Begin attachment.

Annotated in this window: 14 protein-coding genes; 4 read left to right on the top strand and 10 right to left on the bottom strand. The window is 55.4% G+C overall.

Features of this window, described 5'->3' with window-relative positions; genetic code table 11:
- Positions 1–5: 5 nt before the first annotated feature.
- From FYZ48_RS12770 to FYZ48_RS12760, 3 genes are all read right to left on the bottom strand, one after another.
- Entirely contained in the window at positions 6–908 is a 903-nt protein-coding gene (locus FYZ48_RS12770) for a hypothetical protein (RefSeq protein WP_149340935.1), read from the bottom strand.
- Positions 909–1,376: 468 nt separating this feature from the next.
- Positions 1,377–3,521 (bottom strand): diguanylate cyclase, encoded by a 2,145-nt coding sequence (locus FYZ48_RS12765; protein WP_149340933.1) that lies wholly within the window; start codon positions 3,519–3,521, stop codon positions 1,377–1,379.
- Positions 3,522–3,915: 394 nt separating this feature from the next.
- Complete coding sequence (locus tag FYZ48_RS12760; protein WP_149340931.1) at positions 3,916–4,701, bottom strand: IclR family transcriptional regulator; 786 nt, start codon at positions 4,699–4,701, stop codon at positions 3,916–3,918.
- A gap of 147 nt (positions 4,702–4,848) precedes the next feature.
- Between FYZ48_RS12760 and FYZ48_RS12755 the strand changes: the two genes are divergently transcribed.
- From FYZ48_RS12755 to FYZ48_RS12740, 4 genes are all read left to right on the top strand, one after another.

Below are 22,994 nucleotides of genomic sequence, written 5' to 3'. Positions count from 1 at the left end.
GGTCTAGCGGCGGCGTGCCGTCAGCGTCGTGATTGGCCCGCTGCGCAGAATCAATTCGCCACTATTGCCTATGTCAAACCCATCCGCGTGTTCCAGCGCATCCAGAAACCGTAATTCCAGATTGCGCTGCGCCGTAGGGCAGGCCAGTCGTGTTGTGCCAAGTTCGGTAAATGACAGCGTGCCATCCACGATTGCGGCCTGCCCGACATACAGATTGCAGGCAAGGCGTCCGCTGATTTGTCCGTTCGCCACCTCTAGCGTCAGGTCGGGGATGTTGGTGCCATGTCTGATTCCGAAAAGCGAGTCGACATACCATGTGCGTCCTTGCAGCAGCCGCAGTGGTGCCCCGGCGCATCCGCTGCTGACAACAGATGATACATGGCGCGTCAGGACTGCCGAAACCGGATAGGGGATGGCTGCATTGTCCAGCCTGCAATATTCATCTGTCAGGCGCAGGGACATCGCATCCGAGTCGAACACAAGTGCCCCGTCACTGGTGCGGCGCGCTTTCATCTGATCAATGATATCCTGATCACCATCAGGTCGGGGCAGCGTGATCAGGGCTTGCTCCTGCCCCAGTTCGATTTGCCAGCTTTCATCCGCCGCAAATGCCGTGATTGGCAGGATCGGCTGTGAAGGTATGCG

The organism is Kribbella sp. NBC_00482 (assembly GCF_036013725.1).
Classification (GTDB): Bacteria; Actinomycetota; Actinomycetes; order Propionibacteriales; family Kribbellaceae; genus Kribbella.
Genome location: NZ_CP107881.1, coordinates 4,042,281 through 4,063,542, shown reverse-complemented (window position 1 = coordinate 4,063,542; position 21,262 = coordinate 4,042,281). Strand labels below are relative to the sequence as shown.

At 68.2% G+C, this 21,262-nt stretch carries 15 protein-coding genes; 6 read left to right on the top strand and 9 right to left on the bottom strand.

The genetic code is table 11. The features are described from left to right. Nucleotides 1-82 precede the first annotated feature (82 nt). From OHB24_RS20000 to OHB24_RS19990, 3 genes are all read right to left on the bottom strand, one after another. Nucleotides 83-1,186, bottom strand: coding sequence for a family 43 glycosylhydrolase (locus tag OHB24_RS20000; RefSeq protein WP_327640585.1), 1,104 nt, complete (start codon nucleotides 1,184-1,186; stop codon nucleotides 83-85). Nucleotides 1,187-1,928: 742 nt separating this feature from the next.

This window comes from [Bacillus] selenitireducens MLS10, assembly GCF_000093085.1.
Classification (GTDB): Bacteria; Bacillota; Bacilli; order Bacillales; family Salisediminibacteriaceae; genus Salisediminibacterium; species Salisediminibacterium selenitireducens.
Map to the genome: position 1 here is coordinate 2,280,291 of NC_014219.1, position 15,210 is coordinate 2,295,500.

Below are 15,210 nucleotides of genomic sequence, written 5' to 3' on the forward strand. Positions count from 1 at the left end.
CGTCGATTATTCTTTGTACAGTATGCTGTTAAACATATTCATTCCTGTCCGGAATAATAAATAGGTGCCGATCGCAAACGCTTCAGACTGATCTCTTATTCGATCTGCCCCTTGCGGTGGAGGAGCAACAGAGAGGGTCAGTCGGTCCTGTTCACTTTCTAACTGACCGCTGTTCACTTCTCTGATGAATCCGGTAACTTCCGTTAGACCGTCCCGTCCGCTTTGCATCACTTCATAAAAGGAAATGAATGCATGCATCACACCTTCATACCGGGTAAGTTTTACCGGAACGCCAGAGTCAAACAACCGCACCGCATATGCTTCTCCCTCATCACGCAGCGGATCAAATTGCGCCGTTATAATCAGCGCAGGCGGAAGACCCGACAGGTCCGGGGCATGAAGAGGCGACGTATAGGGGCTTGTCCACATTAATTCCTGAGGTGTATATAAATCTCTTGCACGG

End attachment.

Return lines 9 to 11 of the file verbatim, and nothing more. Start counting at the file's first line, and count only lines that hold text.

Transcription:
- Complete coding sequence (locus tag FYZ48_RS12760; protein WP_149340931.1) at positions 3,916–4,701, bottom strand: IclR family transcriptional regulator; 786 nt, start codon at positions 4,699–4,701, stop codon at positions 3,916–3,918.
- A gap of 147 nt (positions 4,702–4,848) precedes the next feature.
- Between FYZ48_RS12760 and FYZ48_RS12755 the strand changes: the two genes are divergently transcribed.